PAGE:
A collection of tutorials, tips, and tricks from the 9to5Google team helping you fix and get the most out of Android, Google Assistant, Chromebooks, Android TV, and more.
A collection of tutorials, tips, and tricks from the 9to5Google team helping you fix and get the most out of Android, Google Assistant, Chromebooks, Android TV, and more.
Twitter has begun making its Clubhouse-like “Spaces” available to more people — here’s how to disable notifications for them.Expand Expanding Close
Ahead of the launch of the Pixel 5, the Google Camera and Google Recorder apps, among others, became unable to be sideloaded due to verification errors. Thankfully, a solution — if, perhaps, a temporary one — has been discovered.Expand Expanding Close
While Stadia allows you to play games on nearly every screen, some may wish to switch to a local gaming device, perhaps for improved graphics or to remove the potential for network issues. Here’s how you can export and download your game saves from your Stadia account to use on Steam or Epic Games on PC/Mac.Expand Expanding Close
While Google’s Cast ecosystem is fairly open, allowing connections from both Android and iOS devices, Apple’s AirPlay isn’t nearly as easy. Here’s how to connect to AirPlay devices from an Android phone or tablet.Expand Expanding Close
Last month, Google announced that higher tier plans of Google One would be getting a VPN service for Android, iOS, and more. Google One’s VPN service has begun rolling out to Android devices in the United States; here’s a quick guide on how to use it.Expand Expanding Close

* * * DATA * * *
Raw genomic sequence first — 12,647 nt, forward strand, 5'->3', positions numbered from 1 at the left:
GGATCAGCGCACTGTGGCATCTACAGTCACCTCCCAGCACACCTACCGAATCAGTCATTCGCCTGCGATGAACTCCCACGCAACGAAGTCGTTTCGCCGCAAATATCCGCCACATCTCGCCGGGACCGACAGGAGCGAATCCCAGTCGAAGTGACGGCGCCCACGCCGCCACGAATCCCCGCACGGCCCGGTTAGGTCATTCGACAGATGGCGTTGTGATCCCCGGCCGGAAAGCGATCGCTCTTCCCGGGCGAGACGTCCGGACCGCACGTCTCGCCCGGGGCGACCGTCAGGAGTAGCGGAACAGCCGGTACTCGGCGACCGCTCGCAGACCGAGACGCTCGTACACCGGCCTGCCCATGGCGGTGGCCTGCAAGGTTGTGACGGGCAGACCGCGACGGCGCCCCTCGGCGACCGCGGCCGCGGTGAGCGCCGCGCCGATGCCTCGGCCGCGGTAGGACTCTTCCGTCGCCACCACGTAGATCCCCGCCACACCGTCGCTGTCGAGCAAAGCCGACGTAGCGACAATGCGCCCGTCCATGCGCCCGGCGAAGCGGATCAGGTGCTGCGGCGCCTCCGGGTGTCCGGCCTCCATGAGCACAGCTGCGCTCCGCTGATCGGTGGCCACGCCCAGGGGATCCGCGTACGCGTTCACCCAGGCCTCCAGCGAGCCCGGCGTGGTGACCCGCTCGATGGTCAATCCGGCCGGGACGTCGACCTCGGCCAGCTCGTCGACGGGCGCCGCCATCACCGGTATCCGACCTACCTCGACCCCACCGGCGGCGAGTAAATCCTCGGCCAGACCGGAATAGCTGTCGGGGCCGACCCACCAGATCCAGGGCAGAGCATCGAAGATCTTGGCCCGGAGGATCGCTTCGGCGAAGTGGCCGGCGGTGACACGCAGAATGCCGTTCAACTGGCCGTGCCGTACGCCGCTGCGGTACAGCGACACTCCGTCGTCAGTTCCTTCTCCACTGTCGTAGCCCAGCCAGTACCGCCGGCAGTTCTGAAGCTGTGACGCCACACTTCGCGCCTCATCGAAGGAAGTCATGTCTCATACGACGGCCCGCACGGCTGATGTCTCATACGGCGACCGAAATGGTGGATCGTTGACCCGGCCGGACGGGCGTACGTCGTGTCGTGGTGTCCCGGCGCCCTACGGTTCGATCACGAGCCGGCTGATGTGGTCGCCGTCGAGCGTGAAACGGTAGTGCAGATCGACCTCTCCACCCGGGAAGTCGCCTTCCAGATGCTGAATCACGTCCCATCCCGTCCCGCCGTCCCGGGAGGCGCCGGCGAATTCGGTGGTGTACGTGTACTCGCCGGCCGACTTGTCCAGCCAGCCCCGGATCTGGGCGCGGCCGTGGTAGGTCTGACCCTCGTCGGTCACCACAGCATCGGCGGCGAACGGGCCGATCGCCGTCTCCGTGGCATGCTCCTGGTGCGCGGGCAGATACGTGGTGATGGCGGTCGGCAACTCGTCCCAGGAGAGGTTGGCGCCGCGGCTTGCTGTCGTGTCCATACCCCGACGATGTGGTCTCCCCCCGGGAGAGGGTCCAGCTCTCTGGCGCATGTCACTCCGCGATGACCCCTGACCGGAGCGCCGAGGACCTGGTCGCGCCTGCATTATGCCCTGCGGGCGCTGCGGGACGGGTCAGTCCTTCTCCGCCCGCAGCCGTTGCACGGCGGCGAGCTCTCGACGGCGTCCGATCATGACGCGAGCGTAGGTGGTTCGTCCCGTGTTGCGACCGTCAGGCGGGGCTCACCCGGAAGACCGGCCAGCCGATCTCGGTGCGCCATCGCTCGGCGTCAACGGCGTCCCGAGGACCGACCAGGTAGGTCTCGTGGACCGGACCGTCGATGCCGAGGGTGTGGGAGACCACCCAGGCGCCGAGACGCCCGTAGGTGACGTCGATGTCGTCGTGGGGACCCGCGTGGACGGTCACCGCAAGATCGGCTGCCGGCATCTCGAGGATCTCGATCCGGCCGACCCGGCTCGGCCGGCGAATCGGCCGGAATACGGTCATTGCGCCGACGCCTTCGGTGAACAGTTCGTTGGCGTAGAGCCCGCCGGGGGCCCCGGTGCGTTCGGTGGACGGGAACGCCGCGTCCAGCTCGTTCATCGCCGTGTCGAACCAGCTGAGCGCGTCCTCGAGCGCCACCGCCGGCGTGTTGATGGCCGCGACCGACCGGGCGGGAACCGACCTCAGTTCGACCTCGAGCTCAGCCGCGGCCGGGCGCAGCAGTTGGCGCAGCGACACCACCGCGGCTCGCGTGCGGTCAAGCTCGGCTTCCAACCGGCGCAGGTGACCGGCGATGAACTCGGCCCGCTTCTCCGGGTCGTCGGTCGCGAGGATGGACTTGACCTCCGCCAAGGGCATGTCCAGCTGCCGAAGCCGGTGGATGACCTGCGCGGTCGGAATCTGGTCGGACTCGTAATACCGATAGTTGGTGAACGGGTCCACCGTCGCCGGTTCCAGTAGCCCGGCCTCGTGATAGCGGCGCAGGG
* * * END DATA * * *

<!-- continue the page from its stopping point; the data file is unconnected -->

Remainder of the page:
There’s no denying that Fortnite is one of the biggest titles in gaming today, and these days, many of the same folks who would want to play Fortnite already have a Chromebook, perhaps through school. Here’s the best way to play Fortnite on your Chromebook.Expand Expanding Close
Google has been working hard to bring many G Suite apps together into one, using Gmail as the “home for work,” but not everyone is a fan of the change. Here’s how to disable the Google Meet tab in Gmail for Android and iOS.Expand Expanding Close
In the age of smartphones, screenshots have become an essential way to quickly share, as they allow others to see exactly what you’re seeing. That said, the way to take screenshots on your Chromebook or Chrome OS tablet isn’t exactly obvious, so here’s a quick how-to.Expand Expanding Close
From time to time, publishers will run a promotion that includes a code for a free game on Google Stadia — free DOOM 64 with early purchases of DOOM Eternal, for example. Here’s how to redeem codes on your Google Stadia account.
Google Stadia recently enjoyed a public launch, and if you’re anything like us on the 9to5Google team, you’ve probably added your coworkers as friends for the occasional after-work game session. But what if you maybe want to jump into Destiny 2 for a few minutes without showing everyone what you’re playing? It’s actually very easy to more or less appear offline on Google Stadia to hide your mid-day gaming sessions from your friends and/or co-workers.
Arguably, the best feature of Android 10 is its dark mode toggle, allowing you to swap your phone and its apps over to a newer, darker theme. While not every app has a dark mode, Android 10 has a way to force apps to be dark. With a little help from a third-party app, DarQ, you can now change specific apps to use dark mode — and even schedule dark mode to be enabled — without needing root.